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Thread: Pete Buttigieg

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    Good clips for MSNBC, and of course he will force Mikey Pence to reconsider his Christian dogma.

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    Industrial Grade Linguist Copernicus's Avatar
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    Quote Originally Posted by Gun Nut View Post
    Quote Originally Posted by Toni View Post
    I don’t see military experience as a must.
    I agree.. but I do see a long, consistent history of public service as a Must.
    Look how well that worked out in the 2016 election. The winner had zero military service and zero public service in his past. The loser had a long, consistent history of public service.

    I really like Pete Buttigieg and think he would make a fine president, if he could manage to beat Donald Trump in the electoral college. I also see him as one of the Democrats' weakest candidates precisely because they are so entranced by his being gay. Social issues are the biggest blind spot for Democrats. The American public is extremely fickle when it comes to controversial issues like gay marriage, minority rights, racial discrimination, abortion. They aren't necessarily show-stoppers in a presidential election, but those are the issues that the entire campaign will then be about. Those are issues that attract eyeballs in social and press media, and they attract them away from the more important issues of climate change, economy, health care, foreign relations, corruption, infrastructure repair, etc. For Democrats, Pete Buttigieg is the bright, shiny new object who comes out of the box with no tarnish on him. And their base consists of large communities of African Americans and Hispanics--communities that are not as progressive on social issues as the enthusiastic liberal ideologues are. So, with a candidate like Buttigieg, they will have a lot of work to do to turn out large numbers of those voters, if the major issue is same sex marriage.

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    Veteran Member Brian63's Avatar
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    If Pete was on the presidential debate stage against Donald, and voters were watching them and internally deciding "Which of these two do I trust more and would rather have as president?" the core reaction, for the large majority of the population, would prefer President Pete. No, I do not have exact data for that, but just would note that among the latest Iowa Dem pulling, Buttigieg had a significantly low disapproval rating. So generally people either like him, or they do not know him yet. Give him a larger audience though, and he would have a much stronger appeal than a Trump would. Even now, this early in the process, people are not just liking Pete, they are loving him. He has gotten great feedback and ratings and has raised a lot of money. People would not just vote for him, they would be more active in supporting him and campaigning for him. Contrast that love that people have for Pete against Donald's large disapproval rating, and I think Pete would do very well in a general election against Donald. The religious right, where same-sex-marriage is an issue, is dying in numbers (and liberal secularists are accelerating our rise in comparison), to the point where him being gay would be a relatively insignificant issue. The Dem party would overwhelmingly support Pete in the general election, independents would find him more appealing by large margins, and the religious conservative base would have shrunk in size. All good indicators for Pete. I do think my OP was wrong, and the religious right would have less impact on the election than I was thinking at the time it was written.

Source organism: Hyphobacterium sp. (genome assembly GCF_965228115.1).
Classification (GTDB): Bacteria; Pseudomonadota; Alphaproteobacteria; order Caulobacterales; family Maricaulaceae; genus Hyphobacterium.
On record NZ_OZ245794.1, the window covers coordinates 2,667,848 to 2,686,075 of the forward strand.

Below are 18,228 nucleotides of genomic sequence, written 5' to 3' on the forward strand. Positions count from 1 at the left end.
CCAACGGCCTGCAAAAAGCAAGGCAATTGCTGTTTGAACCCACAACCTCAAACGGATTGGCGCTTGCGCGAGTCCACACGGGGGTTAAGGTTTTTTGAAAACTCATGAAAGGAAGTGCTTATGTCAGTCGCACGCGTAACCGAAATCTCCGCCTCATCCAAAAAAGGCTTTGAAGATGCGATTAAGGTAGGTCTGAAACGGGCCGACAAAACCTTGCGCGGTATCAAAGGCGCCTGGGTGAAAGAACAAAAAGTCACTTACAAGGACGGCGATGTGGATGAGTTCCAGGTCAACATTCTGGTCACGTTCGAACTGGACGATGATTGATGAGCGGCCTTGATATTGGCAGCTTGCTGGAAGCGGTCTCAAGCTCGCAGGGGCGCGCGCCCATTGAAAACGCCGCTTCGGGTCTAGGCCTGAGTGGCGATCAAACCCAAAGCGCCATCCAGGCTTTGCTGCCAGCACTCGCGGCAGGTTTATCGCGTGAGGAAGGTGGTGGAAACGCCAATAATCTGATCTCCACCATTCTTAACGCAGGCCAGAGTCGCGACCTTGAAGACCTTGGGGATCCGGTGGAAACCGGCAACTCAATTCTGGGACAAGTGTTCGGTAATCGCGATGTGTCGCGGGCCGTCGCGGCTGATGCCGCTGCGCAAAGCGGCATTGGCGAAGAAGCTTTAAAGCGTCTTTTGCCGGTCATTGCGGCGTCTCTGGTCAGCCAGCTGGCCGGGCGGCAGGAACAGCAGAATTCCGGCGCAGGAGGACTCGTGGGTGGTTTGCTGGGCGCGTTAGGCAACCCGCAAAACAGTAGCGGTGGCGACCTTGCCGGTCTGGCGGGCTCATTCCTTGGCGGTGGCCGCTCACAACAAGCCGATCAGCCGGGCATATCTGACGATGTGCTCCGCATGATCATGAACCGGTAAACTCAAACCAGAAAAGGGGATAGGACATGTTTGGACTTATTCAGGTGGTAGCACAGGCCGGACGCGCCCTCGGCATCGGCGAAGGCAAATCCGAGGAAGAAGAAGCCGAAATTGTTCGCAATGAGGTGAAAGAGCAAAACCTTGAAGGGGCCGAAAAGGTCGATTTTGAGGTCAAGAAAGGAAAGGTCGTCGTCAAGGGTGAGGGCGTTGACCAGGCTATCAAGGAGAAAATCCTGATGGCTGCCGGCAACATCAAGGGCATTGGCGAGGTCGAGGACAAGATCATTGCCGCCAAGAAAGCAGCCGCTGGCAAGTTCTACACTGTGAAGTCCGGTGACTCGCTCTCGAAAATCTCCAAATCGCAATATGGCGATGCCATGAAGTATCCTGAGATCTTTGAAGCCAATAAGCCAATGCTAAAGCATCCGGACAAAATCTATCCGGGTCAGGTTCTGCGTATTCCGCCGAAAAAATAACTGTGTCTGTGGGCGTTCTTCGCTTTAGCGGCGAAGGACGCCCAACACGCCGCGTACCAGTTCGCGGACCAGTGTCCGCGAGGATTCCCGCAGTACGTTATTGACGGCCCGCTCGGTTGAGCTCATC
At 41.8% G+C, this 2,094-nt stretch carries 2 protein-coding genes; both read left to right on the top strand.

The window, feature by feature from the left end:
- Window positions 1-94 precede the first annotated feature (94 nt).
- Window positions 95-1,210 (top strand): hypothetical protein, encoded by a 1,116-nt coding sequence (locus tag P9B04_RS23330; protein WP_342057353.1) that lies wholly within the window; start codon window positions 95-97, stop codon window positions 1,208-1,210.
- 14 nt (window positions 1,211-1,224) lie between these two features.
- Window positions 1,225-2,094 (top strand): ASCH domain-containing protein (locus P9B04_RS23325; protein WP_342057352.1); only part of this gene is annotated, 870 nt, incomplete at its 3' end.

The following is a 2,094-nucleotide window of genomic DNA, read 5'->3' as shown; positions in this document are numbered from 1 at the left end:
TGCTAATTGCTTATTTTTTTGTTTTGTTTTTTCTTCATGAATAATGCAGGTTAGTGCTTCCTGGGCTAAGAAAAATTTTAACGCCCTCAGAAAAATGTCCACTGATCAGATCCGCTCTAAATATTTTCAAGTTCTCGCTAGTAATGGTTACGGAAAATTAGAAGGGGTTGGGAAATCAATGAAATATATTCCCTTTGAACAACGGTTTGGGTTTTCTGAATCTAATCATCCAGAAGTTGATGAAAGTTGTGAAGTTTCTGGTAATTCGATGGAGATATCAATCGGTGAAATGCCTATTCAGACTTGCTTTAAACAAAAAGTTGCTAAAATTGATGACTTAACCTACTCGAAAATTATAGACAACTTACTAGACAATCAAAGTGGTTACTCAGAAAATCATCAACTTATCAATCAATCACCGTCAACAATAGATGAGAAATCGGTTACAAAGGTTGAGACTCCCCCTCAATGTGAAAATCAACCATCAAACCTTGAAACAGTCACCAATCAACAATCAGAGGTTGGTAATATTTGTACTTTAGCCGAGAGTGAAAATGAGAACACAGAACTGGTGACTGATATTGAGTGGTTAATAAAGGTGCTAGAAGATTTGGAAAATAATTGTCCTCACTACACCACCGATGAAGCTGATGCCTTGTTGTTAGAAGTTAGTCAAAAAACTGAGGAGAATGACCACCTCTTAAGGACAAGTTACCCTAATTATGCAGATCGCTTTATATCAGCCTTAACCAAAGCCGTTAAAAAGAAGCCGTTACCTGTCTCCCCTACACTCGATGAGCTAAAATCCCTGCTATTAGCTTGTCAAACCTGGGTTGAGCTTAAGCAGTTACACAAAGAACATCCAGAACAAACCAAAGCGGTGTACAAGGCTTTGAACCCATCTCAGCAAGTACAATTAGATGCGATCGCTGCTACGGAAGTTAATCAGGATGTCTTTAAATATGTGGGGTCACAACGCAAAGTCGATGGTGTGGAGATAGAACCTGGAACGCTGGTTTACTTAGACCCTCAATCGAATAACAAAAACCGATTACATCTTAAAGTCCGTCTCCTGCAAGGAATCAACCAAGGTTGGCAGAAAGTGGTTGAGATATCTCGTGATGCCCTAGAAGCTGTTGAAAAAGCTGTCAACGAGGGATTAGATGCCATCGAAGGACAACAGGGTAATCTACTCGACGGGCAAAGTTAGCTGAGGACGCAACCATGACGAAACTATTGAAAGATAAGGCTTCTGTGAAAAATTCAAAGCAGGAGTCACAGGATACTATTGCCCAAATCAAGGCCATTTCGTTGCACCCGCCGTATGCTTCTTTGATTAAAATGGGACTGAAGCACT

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    Quote Originally Posted by PyramidHead View Post
    This article was an eye-opener for me. From the conclusion
    This from the opening was more disturbing:

    VICE: I listened to you talk today. On the one hand, you definitely speak very progressively. But you don’t have a lot of super-specific policy ideas.

    BUTTIGIEG: Part of where the left and the center-left have gone wrong is that we’ve been so policy-led that we haven’t been as philosophical. We like to think of ourselves as the intellectual ones. But the truth is that the right has done a better job, in my lifetime, of connecting up its philosophy and its values to its politics. Right now I think we need to articulate the values, lay out our philosophical commitments and then develop policies off of that. And I’m working very hard not to put the cart before the horse.

    VICE: Is there time for that? They want the list. They want to know exactly what you’re going to do.

    BUTTIGIEG: I think it can actually be a little bit dishonest to think you have it all figured out on day 1. I think anybody in this race is going to be a lot more specific or policy-oriented than the current president. But I don’t think we ought to have that all locked in on day 1.
    Sounds like just more vapid Sanders-messiah idealism.

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    Industrial Grade Linguist Copernicus's Avatar
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    Quote Originally Posted by Brian63 View Post
    If Pete was on the presidential debate stage against Donald, and voters were watching them and internally deciding "Which of these two do I trust more and would rather have as president?" the core reaction, for the large majority of the population, would prefer President Pete. No, I do not have exact data for that, but just would note that among the latest Iowa Dem pulling, Buttigieg had a significantly low disapproval rating. So generally people either like him, or they do not know him yet. Give him a larger audience though, and he would have a much stronger appeal than a Trump would. Even now, this early in the process, people are not just liking Pete, they are loving him. He has gotten great feedback and ratings and has raised a lot of money. People would not just vote for him, they would be more active in supporting him and campaigning for him. Contrast that love that people have for Pete against Donald's large disapproval rating, and I think Pete would do very well in a general election against Donald. The religious right, where same-sex-marriage is an issue, is dying in numbers (and liberal secularists are accelerating our rise in comparison), to the point where him being gay would be a relatively insignificant issue. The Dem party would overwhelmingly support Pete in the general election, independents would find him more appealing by large margins, and the religious conservative base would have shrunk in size. All good indicators for Pete. I do think my OP was wrong, and the religious right would have less impact on the election than I was thinking at the time it was written.